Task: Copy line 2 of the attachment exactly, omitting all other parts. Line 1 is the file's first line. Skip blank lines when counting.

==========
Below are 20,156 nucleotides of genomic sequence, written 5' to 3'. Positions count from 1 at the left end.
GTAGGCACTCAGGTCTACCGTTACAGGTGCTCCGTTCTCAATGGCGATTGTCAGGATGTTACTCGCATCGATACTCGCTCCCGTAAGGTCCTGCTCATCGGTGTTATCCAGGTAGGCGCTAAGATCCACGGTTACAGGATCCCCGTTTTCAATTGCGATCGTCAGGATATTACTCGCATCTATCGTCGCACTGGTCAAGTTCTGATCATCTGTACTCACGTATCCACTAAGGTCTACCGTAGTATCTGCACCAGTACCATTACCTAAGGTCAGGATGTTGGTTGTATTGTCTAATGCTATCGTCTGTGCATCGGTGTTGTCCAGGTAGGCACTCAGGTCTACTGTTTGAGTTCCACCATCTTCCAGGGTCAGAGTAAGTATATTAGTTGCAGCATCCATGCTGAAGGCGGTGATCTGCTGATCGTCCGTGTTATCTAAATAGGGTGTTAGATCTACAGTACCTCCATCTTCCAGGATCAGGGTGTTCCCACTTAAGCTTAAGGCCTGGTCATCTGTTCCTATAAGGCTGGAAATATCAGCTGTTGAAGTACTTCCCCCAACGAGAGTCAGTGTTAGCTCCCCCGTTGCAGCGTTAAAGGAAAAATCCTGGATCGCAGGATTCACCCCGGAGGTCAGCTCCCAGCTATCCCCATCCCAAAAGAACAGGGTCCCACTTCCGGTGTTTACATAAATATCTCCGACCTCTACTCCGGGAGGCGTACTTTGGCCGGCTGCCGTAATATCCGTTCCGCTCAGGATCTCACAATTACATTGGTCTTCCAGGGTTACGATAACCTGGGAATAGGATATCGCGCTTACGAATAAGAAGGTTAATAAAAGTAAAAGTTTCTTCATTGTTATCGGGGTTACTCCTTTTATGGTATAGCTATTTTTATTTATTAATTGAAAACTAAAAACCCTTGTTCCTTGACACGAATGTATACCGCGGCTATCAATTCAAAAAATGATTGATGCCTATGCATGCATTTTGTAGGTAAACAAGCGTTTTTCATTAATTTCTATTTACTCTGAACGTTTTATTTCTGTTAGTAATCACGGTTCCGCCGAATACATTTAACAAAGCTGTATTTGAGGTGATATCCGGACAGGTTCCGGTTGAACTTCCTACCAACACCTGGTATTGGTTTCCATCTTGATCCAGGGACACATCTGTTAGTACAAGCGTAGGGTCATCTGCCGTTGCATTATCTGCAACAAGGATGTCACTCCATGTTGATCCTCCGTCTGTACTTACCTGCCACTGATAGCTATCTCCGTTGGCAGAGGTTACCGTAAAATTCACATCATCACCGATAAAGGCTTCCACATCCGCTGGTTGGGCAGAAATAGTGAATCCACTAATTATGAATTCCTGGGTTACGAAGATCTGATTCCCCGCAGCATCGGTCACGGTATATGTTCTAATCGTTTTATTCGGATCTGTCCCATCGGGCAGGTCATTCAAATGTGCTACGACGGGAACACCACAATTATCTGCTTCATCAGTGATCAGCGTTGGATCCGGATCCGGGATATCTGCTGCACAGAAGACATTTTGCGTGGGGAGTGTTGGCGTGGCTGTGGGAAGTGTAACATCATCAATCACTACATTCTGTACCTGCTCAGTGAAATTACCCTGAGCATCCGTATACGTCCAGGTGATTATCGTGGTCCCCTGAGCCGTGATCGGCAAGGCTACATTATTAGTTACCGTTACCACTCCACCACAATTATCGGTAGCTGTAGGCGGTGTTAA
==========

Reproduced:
GTAGGCACTCAGGTCTACCGTTACAGGTGCTCCGTTCTCAATGGCGATTGTCAGGATGTTACTCGCATCGATACTCGCTCCCGTAAGGTCCTGCTCATCGGTGTTATCCAGGTAGGCGCTAAGATCCACGGTTACAGGATCCCCGTTTTCAATTGCGATCGTCAGGATATTACTCGCATCTATCGTCGCACTGGTCAAGTTCTGATCATCTGTACTCACGTATCCACTAAGGTCTACCGTAGTATCTGCACCAGTACCATTACCTAAGGTCAGGATGTTGGTTGTATTGTCTAATGCTATCGTCTGTGCATCGGTGTTGTCCAGGTAGGCACTCAGGTCTACTGTTTGAGTTCCACCATCTTCCAGGGTCAGAGTAAGTATATTAGTTGCAGCATCCATGCTGAAGGCGGTGATCTGCTGATCGTCCGTGTTATCTAAATAGGGTGTTAGATCTACAGTACCTCCATCTTCCAGGATCAGGGTGTTCCCACTTAAGCTTAAGGCCTGGTCATCTGTTCCTATAAGGCTGGAAATATCAGCTGTTGAAGTACTTCCCCCAACGAGAGTCAGTGTTAGCTCCCCCGTTGCAGCGTTAAAGGAAAAATCCTGGATCGCAGGATTCACCCCGGAGGTCAGCTCCCAGCTATCCCCATCCCAAAAGAACAGGGTCCCACTTCCGGTGTTTACATAAATATCTCCGACCTCTACTCCGGGAGGCGTACTTTGGCCGGCTGCCGTAATATCCGTTCCGCTCAGGATCTCACAATTACATTGGTCTTCCAGGGTTACGATAACCTGGGAATAGGATATCGCGCTTACGAATAAGAAGGTTAATAAAAGTAAAAGTTTCTTCATTGTTATCGGGGTTACTCCTTTTATGGTATAGCTATTTTTATTTATTAATTGAAAACTAAAAACCCTTGTTCCTTGACACGAATGTATACCGCGGCTATCAATTCAAAAAATGATTGATGCCTATGCATGCATTTTGTAGGTAAACAAGCGTTTTTCATTAATTTCTATTTACTCTGAACGTTTTATTTCTGTTAGTAATCACGGTTCCGCCGAATACATTTAACAAAGCTGTATTTGAGGTGATATCCGGACAGGTTCCGGTTGAACTTCCTACCAACACCTGGTATTGGTTTCCATCTTGATCCAGGGACACATCTGTTAGTACAAGCGTAGGGTCATCTGCCGTTGCATTATCTGCAACAAGGATGTCACTCCATGTTGATCCTCCGTCTGTACTTACCTGCCACTGATAGCTATCTCCGTTGGCAGAGGTTACCGTAAAATTCACATCATCACCGATAAAGGCTTCCACATCCGCTGGTTGGGCAGAAATAGTGAATCCACTAATTATGAATTCCTGGGTTACGAAGATCTGATTCCCCGCAGCATCGGTCACGGTATATGTTCTAATCGTTTTATTCGGATCTGTCCCATCGGGCAGGTCATTCAAATGTGCTACGACGGGAACACCACAATTATCTGCTTCATCAGTGATCAGCGTTGGATCCGGATCCGGGATATCTGCTGCACAGAAGACATTTTGCGTGGGGAGTGTTGGCGTGGCTGTGGGAAGTGTAACATCATCAATCACTACATTCTGTACCTGCTCAGTGAAATTACCCTGAGCATCCGTATACGTCCAGGTGATTATCGTGGTCCCCTGAGCCGTGATCGGCAAGGCTACATTATTAGTTACCGTTACCACTCCACCACAATTATCGGTAGCTGTAGGCGGTGTTAA